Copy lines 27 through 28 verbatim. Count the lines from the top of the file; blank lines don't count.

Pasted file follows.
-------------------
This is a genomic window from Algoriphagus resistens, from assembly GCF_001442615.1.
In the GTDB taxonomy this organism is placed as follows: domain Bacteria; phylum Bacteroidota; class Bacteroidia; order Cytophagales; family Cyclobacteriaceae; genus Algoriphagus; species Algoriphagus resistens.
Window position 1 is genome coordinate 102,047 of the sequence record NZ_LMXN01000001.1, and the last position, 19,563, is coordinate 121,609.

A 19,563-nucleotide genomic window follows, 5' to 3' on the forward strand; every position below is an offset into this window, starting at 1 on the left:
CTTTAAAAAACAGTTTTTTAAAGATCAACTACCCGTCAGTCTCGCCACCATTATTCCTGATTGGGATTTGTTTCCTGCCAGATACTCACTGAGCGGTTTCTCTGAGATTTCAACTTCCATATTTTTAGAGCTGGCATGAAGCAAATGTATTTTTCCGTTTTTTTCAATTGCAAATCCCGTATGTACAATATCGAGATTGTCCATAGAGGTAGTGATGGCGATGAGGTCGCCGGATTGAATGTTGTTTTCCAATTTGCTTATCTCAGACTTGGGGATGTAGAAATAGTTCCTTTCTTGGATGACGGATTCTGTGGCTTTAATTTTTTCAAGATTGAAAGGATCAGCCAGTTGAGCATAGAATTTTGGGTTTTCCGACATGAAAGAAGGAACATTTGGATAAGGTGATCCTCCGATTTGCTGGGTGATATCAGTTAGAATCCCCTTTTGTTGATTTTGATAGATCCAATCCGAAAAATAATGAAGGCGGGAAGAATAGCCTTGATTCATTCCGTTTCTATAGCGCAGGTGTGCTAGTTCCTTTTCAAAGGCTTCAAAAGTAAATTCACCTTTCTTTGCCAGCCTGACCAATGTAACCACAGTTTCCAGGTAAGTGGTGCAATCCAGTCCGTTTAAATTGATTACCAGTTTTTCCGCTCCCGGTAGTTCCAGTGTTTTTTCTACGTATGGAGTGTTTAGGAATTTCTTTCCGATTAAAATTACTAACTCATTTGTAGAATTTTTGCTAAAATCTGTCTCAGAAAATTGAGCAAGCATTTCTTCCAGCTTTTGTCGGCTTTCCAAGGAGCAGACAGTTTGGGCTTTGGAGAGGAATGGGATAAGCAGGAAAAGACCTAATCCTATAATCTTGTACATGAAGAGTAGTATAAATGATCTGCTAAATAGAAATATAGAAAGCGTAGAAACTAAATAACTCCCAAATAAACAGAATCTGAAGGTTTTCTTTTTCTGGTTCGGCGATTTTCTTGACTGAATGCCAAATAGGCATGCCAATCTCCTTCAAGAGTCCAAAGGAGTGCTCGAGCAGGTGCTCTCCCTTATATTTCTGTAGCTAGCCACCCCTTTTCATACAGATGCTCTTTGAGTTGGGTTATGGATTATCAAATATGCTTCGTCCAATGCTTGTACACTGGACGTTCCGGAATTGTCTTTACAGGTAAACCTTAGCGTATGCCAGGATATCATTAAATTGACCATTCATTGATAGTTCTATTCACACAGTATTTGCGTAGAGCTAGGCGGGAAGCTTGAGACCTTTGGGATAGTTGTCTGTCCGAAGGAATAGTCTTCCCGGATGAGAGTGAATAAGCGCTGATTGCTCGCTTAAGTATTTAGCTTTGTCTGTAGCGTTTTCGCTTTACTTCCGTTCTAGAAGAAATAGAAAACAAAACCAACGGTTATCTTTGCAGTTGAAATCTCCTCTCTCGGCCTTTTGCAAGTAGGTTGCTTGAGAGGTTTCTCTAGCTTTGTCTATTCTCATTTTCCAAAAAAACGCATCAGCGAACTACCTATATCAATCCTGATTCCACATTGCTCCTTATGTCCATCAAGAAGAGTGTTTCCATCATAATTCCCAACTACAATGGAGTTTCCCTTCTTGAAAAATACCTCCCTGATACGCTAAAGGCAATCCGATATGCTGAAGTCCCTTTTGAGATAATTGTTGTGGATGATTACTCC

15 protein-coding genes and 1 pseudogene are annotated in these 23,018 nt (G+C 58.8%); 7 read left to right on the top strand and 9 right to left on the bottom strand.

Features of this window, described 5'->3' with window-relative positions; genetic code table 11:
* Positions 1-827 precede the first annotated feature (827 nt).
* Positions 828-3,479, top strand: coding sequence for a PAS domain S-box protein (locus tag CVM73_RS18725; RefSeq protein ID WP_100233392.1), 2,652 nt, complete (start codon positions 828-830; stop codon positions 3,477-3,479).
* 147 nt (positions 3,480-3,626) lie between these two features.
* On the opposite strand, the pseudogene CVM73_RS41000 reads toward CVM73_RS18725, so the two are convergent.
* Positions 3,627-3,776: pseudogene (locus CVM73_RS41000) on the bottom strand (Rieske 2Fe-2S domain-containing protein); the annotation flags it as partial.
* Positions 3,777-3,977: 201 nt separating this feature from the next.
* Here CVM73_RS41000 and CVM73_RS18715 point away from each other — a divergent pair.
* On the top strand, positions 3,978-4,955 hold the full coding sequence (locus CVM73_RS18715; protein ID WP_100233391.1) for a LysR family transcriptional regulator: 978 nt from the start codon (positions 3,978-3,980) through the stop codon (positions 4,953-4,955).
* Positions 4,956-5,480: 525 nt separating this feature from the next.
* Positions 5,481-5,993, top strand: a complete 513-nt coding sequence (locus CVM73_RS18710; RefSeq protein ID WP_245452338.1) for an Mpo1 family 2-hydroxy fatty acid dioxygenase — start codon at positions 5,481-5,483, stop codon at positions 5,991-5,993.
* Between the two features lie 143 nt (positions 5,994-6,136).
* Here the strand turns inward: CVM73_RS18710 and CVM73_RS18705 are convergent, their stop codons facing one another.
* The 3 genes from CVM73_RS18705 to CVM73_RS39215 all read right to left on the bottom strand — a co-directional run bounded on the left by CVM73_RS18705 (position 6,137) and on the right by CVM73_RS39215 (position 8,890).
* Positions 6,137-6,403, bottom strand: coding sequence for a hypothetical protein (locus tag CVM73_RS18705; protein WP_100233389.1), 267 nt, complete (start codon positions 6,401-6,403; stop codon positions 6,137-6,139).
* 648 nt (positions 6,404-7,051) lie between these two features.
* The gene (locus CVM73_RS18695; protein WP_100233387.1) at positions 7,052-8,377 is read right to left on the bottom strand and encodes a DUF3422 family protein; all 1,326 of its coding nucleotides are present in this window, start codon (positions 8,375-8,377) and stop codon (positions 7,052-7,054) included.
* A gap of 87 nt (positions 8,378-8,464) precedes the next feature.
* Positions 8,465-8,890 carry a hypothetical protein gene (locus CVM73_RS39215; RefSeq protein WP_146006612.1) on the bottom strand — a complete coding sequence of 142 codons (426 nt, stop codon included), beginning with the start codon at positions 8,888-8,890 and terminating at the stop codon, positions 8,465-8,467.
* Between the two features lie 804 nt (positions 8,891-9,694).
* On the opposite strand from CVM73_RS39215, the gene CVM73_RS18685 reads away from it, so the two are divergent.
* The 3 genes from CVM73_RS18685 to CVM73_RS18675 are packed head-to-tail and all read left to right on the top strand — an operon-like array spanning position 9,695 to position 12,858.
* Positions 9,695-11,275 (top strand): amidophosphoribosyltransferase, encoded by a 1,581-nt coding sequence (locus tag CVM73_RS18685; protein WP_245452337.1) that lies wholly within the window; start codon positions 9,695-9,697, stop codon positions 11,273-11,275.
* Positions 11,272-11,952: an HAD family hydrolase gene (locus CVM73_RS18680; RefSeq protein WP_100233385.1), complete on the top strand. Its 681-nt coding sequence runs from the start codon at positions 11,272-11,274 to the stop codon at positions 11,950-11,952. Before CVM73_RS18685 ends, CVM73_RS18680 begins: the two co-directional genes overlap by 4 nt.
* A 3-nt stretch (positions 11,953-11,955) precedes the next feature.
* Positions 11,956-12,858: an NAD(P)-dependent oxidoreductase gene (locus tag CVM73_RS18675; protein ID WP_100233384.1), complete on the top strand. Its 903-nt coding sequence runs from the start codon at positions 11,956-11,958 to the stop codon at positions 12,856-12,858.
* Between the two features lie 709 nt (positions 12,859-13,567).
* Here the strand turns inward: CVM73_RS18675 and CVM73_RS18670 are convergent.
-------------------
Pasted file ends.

* On the opposite strand from CVM73_RS39215, the gene CVM73_RS18685 reads away from it, so the two are divergent.
* The 3 genes from CVM73_RS18685 to CVM73_RS18675 are packed head-to-tail and all read left to right on the top strand — an operon-like array spanning position 9,695 to position 12,858.